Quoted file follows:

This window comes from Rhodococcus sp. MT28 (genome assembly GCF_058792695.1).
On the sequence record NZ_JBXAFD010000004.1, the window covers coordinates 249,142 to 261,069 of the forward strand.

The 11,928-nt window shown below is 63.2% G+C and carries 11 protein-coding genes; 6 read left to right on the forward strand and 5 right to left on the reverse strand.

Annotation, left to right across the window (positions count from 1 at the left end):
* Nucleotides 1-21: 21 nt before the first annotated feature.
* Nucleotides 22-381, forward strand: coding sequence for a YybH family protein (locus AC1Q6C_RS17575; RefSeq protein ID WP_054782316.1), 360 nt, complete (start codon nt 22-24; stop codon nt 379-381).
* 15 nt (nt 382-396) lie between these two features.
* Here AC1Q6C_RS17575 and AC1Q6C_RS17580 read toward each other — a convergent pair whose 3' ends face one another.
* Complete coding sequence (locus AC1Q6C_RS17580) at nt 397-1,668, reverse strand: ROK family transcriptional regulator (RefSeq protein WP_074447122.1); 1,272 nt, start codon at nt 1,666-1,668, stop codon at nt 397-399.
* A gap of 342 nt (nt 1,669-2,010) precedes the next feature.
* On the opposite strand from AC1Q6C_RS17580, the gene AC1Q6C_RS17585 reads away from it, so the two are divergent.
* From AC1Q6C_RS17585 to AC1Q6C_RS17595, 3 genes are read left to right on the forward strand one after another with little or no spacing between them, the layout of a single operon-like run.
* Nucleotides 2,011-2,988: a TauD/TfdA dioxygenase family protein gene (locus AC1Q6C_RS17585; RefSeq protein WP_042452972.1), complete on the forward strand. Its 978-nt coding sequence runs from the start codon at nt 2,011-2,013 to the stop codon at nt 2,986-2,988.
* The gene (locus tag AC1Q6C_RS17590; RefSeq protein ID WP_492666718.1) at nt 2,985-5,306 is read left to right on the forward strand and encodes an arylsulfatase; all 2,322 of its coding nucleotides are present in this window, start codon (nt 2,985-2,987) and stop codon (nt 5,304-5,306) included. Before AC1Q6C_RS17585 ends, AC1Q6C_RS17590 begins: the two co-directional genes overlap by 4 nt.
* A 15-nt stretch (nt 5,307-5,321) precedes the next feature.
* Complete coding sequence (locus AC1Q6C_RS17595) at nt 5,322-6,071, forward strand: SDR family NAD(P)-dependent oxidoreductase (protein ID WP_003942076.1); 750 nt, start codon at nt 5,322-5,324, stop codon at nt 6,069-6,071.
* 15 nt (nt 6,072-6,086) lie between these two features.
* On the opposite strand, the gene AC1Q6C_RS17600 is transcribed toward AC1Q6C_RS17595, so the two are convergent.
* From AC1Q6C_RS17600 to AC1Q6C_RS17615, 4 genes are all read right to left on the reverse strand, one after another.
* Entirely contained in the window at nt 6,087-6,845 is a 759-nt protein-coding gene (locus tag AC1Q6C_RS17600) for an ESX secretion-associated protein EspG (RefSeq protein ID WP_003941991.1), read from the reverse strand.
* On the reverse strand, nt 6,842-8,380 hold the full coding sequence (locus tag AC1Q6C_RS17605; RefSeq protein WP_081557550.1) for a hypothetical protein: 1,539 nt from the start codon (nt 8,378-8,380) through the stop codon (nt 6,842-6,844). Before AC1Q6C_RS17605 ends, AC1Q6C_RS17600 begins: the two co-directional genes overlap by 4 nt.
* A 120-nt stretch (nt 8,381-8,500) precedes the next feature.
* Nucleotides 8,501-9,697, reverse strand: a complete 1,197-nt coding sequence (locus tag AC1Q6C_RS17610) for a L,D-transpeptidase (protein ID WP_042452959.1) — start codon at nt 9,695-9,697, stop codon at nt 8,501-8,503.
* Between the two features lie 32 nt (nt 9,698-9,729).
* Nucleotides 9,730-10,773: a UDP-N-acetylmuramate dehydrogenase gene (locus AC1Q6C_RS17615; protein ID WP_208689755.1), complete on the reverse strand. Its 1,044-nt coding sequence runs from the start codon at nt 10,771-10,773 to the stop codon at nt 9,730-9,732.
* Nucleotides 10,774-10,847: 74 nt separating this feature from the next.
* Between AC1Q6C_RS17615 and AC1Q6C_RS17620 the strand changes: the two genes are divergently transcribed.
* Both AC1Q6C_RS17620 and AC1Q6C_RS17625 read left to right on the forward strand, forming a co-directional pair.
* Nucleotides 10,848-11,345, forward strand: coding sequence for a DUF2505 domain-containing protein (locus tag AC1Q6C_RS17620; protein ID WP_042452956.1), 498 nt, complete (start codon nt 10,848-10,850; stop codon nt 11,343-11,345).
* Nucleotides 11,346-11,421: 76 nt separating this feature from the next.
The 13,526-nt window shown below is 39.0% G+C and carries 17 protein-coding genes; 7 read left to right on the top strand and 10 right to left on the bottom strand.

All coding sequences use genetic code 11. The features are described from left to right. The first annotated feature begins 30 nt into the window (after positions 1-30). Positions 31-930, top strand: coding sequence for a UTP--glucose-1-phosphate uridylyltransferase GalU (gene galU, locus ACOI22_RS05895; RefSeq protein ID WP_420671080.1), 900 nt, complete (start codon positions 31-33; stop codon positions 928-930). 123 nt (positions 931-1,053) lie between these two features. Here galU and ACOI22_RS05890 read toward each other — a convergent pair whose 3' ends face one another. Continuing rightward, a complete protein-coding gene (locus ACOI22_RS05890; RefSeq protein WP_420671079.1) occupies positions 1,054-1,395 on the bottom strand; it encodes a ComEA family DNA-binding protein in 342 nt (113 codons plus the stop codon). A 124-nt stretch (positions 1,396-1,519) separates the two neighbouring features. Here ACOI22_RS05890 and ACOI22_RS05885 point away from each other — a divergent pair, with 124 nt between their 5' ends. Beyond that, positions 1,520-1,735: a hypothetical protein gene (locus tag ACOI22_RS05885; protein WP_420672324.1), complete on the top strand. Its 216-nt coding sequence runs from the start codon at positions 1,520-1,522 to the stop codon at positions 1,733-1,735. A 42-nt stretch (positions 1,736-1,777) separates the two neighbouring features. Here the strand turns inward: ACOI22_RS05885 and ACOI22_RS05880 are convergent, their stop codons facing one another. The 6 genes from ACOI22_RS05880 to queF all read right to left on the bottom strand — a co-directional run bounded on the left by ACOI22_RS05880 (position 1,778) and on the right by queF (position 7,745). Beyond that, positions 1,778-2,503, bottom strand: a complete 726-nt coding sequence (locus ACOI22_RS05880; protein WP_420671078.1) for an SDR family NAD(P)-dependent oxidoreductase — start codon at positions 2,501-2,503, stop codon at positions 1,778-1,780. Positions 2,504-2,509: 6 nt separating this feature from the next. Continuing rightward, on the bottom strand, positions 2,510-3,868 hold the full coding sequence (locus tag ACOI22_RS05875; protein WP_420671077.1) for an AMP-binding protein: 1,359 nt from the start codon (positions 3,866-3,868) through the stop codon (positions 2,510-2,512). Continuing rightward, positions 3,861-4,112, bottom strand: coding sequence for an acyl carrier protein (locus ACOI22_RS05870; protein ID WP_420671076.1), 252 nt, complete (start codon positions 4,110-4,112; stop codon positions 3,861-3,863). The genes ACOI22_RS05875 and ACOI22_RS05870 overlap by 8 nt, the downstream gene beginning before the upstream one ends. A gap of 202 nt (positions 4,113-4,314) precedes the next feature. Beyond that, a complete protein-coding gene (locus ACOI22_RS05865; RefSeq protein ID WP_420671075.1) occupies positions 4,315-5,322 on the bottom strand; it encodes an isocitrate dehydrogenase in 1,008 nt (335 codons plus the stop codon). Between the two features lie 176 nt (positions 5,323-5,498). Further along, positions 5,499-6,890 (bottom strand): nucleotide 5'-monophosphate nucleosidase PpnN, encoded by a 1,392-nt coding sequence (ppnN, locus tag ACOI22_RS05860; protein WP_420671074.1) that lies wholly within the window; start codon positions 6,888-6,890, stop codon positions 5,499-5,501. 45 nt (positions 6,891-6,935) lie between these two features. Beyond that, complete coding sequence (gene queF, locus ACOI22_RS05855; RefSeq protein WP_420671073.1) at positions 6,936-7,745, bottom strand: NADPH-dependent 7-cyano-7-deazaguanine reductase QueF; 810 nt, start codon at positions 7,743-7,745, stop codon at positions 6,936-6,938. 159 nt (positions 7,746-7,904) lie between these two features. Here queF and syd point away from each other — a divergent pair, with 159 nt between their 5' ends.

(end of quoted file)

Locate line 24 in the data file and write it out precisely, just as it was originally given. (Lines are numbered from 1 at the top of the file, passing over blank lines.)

* Between the two features lie 32 nt (nt 9,698-9,729).